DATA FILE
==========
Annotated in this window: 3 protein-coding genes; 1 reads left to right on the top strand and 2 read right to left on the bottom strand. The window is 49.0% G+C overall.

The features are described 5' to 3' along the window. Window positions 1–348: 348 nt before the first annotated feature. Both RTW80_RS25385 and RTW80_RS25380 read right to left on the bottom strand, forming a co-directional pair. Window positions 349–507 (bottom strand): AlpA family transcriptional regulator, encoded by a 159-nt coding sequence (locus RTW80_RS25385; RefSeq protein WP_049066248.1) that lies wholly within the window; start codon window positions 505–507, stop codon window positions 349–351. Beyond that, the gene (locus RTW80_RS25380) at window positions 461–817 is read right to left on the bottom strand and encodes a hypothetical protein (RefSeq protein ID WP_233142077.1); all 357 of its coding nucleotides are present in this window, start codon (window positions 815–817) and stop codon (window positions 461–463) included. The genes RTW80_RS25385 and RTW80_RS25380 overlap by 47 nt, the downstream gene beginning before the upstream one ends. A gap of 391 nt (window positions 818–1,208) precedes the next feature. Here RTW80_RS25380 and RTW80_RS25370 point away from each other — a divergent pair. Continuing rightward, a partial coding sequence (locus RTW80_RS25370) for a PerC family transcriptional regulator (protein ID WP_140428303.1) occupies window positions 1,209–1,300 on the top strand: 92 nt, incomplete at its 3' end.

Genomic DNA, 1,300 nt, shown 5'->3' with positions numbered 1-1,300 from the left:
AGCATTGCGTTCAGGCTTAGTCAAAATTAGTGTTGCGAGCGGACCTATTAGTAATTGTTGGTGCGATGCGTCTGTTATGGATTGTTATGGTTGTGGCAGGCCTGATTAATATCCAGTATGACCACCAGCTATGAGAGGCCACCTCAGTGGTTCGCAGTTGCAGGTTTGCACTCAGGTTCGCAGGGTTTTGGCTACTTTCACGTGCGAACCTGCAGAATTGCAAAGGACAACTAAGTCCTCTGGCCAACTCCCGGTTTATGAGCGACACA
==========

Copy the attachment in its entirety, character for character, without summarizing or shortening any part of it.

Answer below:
Annotated in this window: 3 protein-coding genes; 1 reads left to right on the top strand and 2 read right to left on the bottom strand. The window is 49.0% G+C overall.

The features are described 5' to 3' along the window. Window positions 1–348: 348 nt before the first annotated feature. Both RTW80_RS25385 and RTW80_RS25380 read right to left on the bottom strand, forming a co-directional pair. Window positions 349–507 (bottom strand): AlpA family transcriptional regulator, encoded by a 159-nt coding sequence (locus RTW80_RS25385; RefSeq protein WP_049066248.1) that lies wholly within the window; start codon window positions 505–507, stop codon window positions 349–351. Beyond that, the gene (locus RTW80_RS25380) at window positions 461–817 is read right to left on the bottom strand and encodes a hypothetical protein (RefSeq protein ID WP_233142077.1); all 357 of its coding nucleotides are present in this window, start codon (window positions 815–817) and stop codon (window positions 461–463) included. The genes RTW80_RS25385 and RTW80_RS25380 overlap by 47 nt, the downstream gene beginning before the upstream one ends. A gap of 391 nt (window positions 818–1,208) precedes the next feature. Here RTW80_RS25380 and RTW80_RS25370 point away from each other — a divergent pair. Continuing rightward, a partial coding sequence (locus RTW80_RS25370) for a PerC family transcriptional regulator (protein ID WP_140428303.1) occupies window positions 1,209–1,300 on the top strand: 92 nt, incomplete at its 3' end.

Genomic DNA, 1,300 nt, shown 5'->3' with positions numbered 1-1,300 from the left:
AGCATTGCGTTCAGGCTTAGTCAAAATTAGTGTTGCGAGCGGACCTATTAGTAATTGTTGGTGCGATGCGTCTGTTATGGATTGTTATGGTTGTGGCAGGCCTGATTAATATCCAGTATGACCACCAGCTATGAGAGGCCACCTCAGTGGTTCGCAGTTGCAGGTTTGCACTCAGGTTCGCAGGGTTTTGGCTACTTTCACGTGCGAACCTGCAGAATTGCAAAGGACAACTAAGTCCTCTGGCCAACTCCCGGTTTATGAGCGACACA